With no option but to continue on, I wrapped my knee with an elastic bandage I carry and continued walking, albeit at a slow pace. Those last several miles were at best a dull ache and at worst eye watering stabs of pain. It was important that I do no more damage—a left knee is a necessary item when driving a car with a manual transmission. I completed the hike and was proud of myself for the accomplishment.
So, today was merely an exercise in stretching out to avoid locking up. A mere stroll has its merits—a new butterfly to identify, the flicker I could see but not capture in a photo, blue tinted mushrooms and a hawk flying overhead. Looking, seeing, sensing that thing which has been there just out of eye sight. It’s cliché to say there is always something new and yet, there is simply such abundance that it takes time to sift through to the single things. There was the tiny, new maple tree gone fall red. There were mushrooms inside the tree stump that had not been there before. There was the small bird I saw well enough to look up later.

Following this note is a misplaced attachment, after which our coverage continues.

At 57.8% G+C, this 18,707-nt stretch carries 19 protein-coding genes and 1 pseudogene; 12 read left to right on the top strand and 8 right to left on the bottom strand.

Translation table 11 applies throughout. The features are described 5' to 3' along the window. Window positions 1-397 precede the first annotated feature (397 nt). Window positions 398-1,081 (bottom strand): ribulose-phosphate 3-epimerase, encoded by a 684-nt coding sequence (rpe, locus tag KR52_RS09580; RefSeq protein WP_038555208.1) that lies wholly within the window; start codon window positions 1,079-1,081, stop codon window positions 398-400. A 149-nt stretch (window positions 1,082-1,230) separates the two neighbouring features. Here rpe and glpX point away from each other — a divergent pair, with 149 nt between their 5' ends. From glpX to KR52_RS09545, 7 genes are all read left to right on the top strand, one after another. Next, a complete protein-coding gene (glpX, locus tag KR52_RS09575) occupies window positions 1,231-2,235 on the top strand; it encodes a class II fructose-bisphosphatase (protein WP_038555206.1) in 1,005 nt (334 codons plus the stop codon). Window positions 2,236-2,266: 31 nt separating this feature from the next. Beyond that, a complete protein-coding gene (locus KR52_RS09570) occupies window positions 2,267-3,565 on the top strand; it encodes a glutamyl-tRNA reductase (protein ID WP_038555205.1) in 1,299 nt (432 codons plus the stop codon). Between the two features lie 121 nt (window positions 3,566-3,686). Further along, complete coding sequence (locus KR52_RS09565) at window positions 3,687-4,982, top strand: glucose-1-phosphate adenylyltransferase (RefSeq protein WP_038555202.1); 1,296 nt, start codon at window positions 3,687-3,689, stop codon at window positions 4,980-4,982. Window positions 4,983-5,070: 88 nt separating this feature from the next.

It is a gift to truly see.
Fall in its glory is bittersweet. This perfect, warm, late fall day is a triumph of gold against a bright blue sky. That is the sweet. The bitter is that I shall miss the coming best week of fall. When I return from Kuwait, the leaves will be mostly fallen and the daylight gone to the change of the clock. This I mourn more than anything. Early sunsets bring the urge to gorge then hibernate. While I make every effort to walk in the daylight, I go sad anyway. While I soaked in this day, this warmth, this sun, this gold, it was with the sad farewell to October and resignation in accepting November.
The colors today were not quite perfect for me to recreate a shot I had taken a year or two ago with my cell phone. The trees encircling the old farm house were not yet their golden peak, although the maple fronting the lane was glowing yellow.
The woods were more quiet though. It had rained and the soggy leaves had lost their crunch. At the far side, but not at the end, I suddenly felt ill and decided to turn around. It was probably no more than too much effort on too little breakfast. Although, it could also have been the weight of sadness—difficult to tell.